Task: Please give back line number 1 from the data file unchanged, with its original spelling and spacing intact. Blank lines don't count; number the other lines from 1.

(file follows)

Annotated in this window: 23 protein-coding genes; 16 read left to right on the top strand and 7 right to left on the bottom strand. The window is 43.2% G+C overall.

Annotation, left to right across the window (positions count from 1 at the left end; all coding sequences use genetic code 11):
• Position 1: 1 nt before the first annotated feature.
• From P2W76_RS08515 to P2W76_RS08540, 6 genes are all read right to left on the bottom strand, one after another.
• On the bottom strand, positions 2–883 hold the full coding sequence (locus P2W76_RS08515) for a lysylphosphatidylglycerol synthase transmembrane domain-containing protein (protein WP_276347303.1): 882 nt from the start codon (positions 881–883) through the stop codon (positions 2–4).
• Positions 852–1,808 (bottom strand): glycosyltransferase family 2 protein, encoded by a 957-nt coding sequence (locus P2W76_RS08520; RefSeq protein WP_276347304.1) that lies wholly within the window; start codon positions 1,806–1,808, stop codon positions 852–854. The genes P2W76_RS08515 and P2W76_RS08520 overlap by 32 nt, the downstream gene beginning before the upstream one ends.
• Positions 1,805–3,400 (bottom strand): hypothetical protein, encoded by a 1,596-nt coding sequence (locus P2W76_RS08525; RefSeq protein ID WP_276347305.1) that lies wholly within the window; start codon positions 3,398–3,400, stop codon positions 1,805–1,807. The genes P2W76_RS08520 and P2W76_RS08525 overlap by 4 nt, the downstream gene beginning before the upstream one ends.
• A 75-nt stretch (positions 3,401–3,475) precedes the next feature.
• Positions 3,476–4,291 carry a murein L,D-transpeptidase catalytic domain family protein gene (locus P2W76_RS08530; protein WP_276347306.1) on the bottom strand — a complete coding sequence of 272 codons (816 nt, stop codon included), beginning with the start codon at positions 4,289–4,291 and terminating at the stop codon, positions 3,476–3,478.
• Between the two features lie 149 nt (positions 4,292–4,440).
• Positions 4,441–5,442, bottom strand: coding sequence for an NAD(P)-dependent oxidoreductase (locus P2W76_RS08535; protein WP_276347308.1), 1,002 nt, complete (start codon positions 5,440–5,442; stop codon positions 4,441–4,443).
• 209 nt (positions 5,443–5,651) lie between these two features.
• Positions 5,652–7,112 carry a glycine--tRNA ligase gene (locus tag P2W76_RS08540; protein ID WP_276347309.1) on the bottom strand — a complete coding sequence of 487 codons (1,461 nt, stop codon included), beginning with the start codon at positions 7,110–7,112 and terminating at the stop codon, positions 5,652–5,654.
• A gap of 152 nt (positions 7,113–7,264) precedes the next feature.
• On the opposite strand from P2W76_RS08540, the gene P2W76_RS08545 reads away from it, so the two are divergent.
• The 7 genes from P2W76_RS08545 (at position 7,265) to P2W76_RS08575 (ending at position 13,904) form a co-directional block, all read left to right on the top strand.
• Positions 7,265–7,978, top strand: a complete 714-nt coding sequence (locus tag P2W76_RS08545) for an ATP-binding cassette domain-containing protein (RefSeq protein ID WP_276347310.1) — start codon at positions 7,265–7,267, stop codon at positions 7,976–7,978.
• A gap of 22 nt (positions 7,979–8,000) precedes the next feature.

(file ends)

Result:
Annotated in this window: 23 protein-coding genes; 16 read left to right on the top strand and 7 right to left on the bottom strand. The window is 43.2% G+C overall.